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Mountain Valley Property, Inc. v. Applied Risk Services, Inc.

United States District Court, D. Maine

February 25, 2016

MOUNTAIN VALLEY PROPERTY, INC., Plaintiff
v.
APPLIED RISK SERVICES, INC., et al., Defendants

ORDER AFFIRMING RECOMMENDED DECISION OF THE MAGISTRATE JUDGE

D. Brock Hornby United States District Judge

On December 22, 2015, the United States Magistrate Judge filed with the court, with copies to counsel, his Recommended Decision on the defendants’ motion to dismiss this case and send the dispute to arbitration. The plaintiff filed an objection to the Recommended Decision on January 8, 2016, raising two issues, and I held oral argument on February 23, 2016.

The central disputed issue is whether the underlying conflict between two of the parties must go to arbitration and, in that respect, whether this court or the arbitrator should first decide whether the conflict is arbitrable. Because the contract has a Nebraska law clause, and because Nebraska has a statute and Supreme Court decision making arbitration clauses in insurance contracts invalid, [1] the plaintiff argues that I should first determine whether the mandatory clause in the contract is valid.[2] On that topic, I agree with the Magistrate Judge that the following language in the arbitration clause is key:

All disputes between the parties relating in any way to (1) the execution and delivery, construction or enforceability of this Agreement, (2) the management or operations of the Company, or (3) any other breach or claimed breach of this Agreement or the transactions contemplated herein shall be . . . finally determined exclusively by binding arbitration . . . .

Pl.’s First Am. Compl., Ex. B at ¶ 13(B) (ECF No. 31-2). I also agree with the Magistrate Judge that “[b]y including the ‘enforceability’ of the agreement within the scope of arbitration, the parties clearly and unmistakably agreed to arbitrate the issue of arbitrability.” Recommended Decision at 8 (ECF No. 44). In a decision directly on point, the United States Court of Appeals for the Sixth Circuit reached the same conclusion. Milan Express Co., Inc. v. Applied Underwriters Captive Risk Assurance Co., 590 F. App’x 482 (6th Cir. 2014). I find its reasoning persuasive.[3]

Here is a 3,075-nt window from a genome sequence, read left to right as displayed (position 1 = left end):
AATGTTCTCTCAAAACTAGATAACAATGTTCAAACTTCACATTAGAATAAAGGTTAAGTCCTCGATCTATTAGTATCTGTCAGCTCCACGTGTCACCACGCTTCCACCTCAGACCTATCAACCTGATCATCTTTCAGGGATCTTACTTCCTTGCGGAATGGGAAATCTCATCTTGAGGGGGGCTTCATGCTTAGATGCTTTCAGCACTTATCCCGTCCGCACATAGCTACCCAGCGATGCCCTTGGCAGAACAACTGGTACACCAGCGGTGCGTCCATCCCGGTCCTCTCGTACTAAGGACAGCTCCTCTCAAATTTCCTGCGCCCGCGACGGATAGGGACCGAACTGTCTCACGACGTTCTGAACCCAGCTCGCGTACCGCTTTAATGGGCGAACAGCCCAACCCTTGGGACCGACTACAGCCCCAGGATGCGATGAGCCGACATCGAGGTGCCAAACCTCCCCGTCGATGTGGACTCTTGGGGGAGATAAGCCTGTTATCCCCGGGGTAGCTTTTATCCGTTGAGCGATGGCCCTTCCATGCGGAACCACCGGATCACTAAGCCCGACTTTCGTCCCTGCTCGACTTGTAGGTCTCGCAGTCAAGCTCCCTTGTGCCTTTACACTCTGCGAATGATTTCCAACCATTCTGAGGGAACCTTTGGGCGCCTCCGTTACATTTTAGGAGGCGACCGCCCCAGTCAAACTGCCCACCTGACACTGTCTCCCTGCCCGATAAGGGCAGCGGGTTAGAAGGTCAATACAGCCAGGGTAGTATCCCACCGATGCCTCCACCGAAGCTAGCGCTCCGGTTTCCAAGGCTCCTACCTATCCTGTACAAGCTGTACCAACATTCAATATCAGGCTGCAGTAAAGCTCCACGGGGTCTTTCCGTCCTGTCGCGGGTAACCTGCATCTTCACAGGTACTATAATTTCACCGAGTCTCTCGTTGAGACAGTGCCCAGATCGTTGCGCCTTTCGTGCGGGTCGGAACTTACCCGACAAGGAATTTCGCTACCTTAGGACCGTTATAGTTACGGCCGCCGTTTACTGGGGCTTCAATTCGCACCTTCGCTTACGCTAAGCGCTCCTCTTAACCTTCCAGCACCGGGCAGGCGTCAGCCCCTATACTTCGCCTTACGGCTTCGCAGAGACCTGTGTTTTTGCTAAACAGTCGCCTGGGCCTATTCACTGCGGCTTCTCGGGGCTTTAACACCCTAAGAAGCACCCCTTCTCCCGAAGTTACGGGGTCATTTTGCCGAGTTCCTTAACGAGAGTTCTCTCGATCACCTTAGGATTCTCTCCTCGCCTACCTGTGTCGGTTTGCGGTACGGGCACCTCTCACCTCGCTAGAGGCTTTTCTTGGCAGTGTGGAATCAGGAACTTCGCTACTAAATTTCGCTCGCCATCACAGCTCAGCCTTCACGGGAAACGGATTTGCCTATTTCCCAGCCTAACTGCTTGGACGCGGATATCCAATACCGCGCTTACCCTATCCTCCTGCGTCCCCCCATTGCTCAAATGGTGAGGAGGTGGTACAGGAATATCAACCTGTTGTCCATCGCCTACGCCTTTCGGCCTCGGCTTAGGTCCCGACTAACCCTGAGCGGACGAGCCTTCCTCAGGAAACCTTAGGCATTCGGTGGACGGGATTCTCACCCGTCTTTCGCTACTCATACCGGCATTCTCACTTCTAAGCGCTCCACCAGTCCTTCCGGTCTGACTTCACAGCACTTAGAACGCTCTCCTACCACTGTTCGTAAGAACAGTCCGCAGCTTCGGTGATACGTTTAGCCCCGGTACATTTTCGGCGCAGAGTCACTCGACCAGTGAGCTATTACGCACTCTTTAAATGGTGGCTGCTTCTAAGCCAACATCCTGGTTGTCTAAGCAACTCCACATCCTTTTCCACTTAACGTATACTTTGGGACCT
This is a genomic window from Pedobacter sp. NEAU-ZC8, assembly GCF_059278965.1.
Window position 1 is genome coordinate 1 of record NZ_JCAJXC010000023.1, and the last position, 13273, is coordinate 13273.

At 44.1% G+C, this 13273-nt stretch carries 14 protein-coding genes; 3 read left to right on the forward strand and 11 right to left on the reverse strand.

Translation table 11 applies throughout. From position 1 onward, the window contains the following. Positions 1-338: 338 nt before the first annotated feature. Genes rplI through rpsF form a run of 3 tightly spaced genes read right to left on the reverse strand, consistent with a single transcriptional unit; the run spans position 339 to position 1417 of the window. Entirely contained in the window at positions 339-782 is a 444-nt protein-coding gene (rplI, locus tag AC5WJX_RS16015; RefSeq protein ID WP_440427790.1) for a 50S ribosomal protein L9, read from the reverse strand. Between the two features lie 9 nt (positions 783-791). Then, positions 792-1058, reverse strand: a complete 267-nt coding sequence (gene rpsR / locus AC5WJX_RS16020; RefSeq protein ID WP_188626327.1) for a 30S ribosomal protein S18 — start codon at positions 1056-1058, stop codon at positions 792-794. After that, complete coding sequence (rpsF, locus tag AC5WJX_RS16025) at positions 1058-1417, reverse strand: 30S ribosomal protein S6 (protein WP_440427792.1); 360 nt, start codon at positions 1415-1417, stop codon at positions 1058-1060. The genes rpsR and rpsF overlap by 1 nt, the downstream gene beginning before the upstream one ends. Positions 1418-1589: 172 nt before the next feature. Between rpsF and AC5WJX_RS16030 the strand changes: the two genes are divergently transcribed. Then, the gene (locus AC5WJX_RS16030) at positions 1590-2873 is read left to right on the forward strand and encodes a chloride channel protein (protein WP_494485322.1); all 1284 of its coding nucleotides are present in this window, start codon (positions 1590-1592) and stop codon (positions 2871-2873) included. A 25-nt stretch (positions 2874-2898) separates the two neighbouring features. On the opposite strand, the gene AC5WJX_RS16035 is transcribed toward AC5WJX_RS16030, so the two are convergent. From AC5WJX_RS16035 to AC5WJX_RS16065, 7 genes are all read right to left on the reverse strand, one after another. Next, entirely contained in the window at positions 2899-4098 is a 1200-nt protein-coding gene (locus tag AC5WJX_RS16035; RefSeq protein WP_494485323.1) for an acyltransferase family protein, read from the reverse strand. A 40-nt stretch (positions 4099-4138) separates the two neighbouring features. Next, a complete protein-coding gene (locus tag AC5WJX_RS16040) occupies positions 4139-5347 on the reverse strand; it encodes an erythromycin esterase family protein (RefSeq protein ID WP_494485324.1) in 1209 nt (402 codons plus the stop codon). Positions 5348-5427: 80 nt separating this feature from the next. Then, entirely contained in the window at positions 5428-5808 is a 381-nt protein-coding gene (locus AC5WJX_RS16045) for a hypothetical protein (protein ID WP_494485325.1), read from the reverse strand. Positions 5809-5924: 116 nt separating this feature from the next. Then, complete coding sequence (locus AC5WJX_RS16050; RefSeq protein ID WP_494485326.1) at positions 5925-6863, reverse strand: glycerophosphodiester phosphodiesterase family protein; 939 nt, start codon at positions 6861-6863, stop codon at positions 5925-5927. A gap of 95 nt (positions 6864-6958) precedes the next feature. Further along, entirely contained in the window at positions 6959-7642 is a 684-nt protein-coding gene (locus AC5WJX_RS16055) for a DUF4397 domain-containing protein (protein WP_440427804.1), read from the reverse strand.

The plaintiff cites a number of cases that refer to the “validity” of an arbitration clause as a question for the court, not the arbitrator. The cases generally make that assertion, however, in the context of section 2 of the Federal Arbitration Act (“FAA”), which states that a written arbitration provision “shall be valid, irrevocable, and enforceable, save upon such grounds as exist at law or in equity for the revocation of any contract.” 9 U.S.C.A. § 2 (2009 & Supp. 2015) (emphasis added). I agree with the Sixth Circuit’s holding in Milan Express that the asserted invalidity of an arbitration clause under Nebraska insurance law does not fit under “such grounds as exist at law or in equity for the revocation of any contract.” 590 F. App’x at 485-86 (quoting 9 U.S.C.A. § 2).[4] Instead, “the proper framework for deciding when disputes are arbitrable under [Supreme Court] precedents . . . [is that] a court may order arbitration of a particular dispute only where the court is satisfied that the parties agreed to arbitrate that dispute.Granite Rock Co. v. Int’l Bhd. Of Teamsters, 561 U.S. 287, 297 (2010).

Likewise:

“The FAA reflects the fundamental principle that arbitration is a matter of contract.” Therefore, the first principle that underscores all of the Supreme Court’s arbitration decisions is that “[a]rbitration is strictly a matter of consent, and thus is a way to resolve those disputes-but only those disputes- that the parties have agreed to submit to arbitration.”

Dialysis Access Ctr., LLC v. RMS Lifeline, Inc., 638 F.3d 367, 375-76 (1st Cir. 2011) (citation omitted) (quoting Rent-A-Center, West, Inc. v. Jackson, 561 U.S. 63, 67, 77 (2010)). Here, given the contractual language I quoted earlier, there can be no dispute that the parties agreed to submit their dispute, including the enforceability of any portion of the contract, to the arbitrator.[5]

The second issue is whether the Magistrate Judge properly held arbitrable the plaintiff’s dispute with two parties who did not sign the contract containing the arbitration clause in question. The parties agree that in the defendants’ reply memorandum on their motion to dismiss and at oral argument before the Magistrate Judge, the defendants said they were seeking a declaration of arbitrability only as to the dispute between the plaintiff and the defendant Applied Underwriters Captive Risk Assurance Co., Inc., (“AUCRA”)-the entity that did sign the contract whose arbitration clause is in dispute. As for the other two defendants (who were not signatories), they were seeking only a stay of this lawsuit pending the outcome of the arbitration between the plaintiff and AUCRA. I will therefore modify the Magistrate Judge’s Recommended Decision to reflect the defendants’ stay request.

Accordingly, I conclude that the dispute between the plaintiff and the defendant AUCRA should be referred to arbitration. Dismissal is not appropriate, but I Order that a stay be entered of this lawsuit against AUCRA to permit the plaintiff’s dispute with AUCRA to proceed to arbitration. I also Order a stay of the lawsuit as against the other two defendants, for reasons of judicial economy, pending the outcome of the arbitration between the ...


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